Prime Minister Narendra Modi’s exhortation to young civil servants to break the silos in their operation is a stark reminder that Indian bureaucracy has stymied reforms in their functioning, quite successfully. Few change of any substantial import has really happened in the way Indian civil servants operate. Exercises like the 360-degree evaluation of their performance that began in 2015 have been neatly packaged into a useless form filling process by officers keen to ensure they survive rather than the economy. The only area where the political executive has been able to secure yards is in retrenchment of some deadwood. More officers have been sent home than at any time in the past.
This stonewalling otherwise is significant as most other parts of the economy have either willingly or otherwise been dragged to make changes, which have opened them to more competition and consequently made them more efficient. Despite those reforms, the lack of changes within officialdom has meanwhile been a clear drag on the Indian economy. A key reform the public will cheer is to tear down the rigid structure of Indian officialdom. Bring in officers in droves whose performance will be evaluated on how they deliver on specific programmes than on filling up details of how they spent their day. There are enough blueprints available to do it, the only obstruction will come from those who will demand setting up of another committee to stonewall the needed changes.
This year, the Indian political system has unleashed two explosive changes to the economy – demonetisation and the goods and services tax (GST). Demonetisation has had more critics, GST less so. For both however, most commentators agree that while there is a lot to commend, the hiccups they face are those of implementation.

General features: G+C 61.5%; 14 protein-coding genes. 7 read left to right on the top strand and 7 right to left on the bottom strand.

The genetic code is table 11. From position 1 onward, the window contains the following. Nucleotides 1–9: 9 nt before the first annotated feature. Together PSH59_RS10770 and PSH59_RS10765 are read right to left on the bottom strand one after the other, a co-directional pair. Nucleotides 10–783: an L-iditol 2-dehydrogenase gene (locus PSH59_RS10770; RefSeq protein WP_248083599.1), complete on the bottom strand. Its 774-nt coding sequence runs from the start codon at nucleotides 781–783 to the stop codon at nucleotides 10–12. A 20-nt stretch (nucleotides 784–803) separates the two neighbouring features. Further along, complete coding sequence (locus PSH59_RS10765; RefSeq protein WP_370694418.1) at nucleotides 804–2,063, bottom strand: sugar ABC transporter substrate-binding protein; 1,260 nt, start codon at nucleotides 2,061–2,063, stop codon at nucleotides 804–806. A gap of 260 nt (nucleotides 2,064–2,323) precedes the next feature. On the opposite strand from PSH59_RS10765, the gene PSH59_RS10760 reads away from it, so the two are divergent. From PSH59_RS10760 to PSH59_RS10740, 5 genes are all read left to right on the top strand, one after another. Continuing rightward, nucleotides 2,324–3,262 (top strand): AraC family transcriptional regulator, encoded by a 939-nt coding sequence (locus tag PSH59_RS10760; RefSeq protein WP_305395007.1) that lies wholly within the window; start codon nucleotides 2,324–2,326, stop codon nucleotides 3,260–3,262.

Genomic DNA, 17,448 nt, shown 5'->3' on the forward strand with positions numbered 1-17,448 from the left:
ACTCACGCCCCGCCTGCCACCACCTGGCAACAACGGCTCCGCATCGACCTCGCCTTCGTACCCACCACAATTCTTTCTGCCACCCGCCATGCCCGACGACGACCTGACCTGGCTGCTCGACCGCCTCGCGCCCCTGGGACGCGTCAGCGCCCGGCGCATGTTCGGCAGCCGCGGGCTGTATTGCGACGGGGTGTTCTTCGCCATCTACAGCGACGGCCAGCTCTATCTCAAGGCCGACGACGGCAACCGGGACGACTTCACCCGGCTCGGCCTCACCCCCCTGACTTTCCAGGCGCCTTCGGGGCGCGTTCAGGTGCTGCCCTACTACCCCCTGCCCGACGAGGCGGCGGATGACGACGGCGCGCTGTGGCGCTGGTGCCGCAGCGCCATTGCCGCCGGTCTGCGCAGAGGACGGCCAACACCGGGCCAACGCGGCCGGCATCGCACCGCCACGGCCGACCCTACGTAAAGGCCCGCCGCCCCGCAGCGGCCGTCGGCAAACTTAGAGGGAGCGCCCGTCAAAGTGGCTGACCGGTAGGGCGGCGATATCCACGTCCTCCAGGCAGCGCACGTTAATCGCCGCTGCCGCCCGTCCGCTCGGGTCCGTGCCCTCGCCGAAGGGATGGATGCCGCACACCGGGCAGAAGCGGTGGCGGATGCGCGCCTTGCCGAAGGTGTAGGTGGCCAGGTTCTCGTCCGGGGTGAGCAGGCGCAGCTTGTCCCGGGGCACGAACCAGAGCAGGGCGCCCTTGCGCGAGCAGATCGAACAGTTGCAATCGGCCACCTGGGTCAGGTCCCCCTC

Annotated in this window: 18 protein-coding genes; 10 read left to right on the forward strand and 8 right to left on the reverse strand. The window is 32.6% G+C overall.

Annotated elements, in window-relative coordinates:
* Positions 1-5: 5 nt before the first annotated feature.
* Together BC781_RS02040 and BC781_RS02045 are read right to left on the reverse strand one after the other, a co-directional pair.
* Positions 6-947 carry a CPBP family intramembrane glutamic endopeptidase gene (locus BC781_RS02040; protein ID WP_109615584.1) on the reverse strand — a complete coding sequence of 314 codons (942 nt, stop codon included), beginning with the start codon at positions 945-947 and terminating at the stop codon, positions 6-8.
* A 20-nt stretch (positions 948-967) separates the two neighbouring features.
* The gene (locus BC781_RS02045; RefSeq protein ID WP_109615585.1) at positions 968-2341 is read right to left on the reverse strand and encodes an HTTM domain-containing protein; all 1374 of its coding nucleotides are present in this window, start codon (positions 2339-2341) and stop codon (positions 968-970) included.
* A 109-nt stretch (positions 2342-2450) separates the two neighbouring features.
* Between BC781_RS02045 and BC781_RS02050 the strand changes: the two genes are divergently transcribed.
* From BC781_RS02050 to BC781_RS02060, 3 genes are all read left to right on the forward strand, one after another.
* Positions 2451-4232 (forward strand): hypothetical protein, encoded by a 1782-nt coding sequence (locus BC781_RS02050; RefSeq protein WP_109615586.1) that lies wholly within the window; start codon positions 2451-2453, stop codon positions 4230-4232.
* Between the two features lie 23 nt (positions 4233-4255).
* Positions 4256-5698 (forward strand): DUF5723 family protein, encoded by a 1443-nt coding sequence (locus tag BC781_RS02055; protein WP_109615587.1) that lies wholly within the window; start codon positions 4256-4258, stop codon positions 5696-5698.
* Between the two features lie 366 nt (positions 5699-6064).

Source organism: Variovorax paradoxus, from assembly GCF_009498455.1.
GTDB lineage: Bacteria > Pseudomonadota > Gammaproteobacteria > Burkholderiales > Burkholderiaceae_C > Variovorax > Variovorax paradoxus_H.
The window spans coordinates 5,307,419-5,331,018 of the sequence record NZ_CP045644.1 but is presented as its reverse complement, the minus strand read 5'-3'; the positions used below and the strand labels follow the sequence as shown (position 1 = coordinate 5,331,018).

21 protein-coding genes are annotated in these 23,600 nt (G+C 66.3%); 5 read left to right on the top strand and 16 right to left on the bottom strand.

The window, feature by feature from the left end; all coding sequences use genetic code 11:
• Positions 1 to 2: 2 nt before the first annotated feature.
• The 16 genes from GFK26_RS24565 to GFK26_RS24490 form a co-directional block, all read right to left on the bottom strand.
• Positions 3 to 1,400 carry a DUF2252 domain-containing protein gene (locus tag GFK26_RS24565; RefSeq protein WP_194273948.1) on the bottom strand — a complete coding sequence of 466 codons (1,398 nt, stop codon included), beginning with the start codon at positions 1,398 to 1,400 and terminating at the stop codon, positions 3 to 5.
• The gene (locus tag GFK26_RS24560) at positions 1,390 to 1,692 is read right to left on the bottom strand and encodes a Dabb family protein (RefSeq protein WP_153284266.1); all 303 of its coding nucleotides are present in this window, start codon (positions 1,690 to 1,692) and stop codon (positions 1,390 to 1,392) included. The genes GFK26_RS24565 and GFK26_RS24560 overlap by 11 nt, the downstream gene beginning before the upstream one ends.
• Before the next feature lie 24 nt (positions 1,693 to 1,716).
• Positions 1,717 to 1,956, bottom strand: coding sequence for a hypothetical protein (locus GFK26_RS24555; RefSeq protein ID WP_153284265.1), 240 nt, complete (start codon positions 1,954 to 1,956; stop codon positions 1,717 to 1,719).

The demonetisation exercise was particularly significant for the galactic mass of rule changes. GST has in turn faced problems for the equally massive number of rules it has imposed on business instead of simplicity as its raison d'être. At some stage, the Indian economy and its constituent sectors will have adjusted to them and resumed its growth. But one can be fairly sure, there will not even be one significant exercise carried out within the Indian bureaucracy to examine their own shortcomings in the delivery of such gigantic economic exercise. Apportion of blame will be a chimera. And one of the key reasons officers will be able to carry on nonchalantly will be the silos they operate within. It will give them the cover necessary to claim immunity from any challenge to their performance. A 360-degree appraisal can’t break this since the standards for evaluating their own performance will be set by them.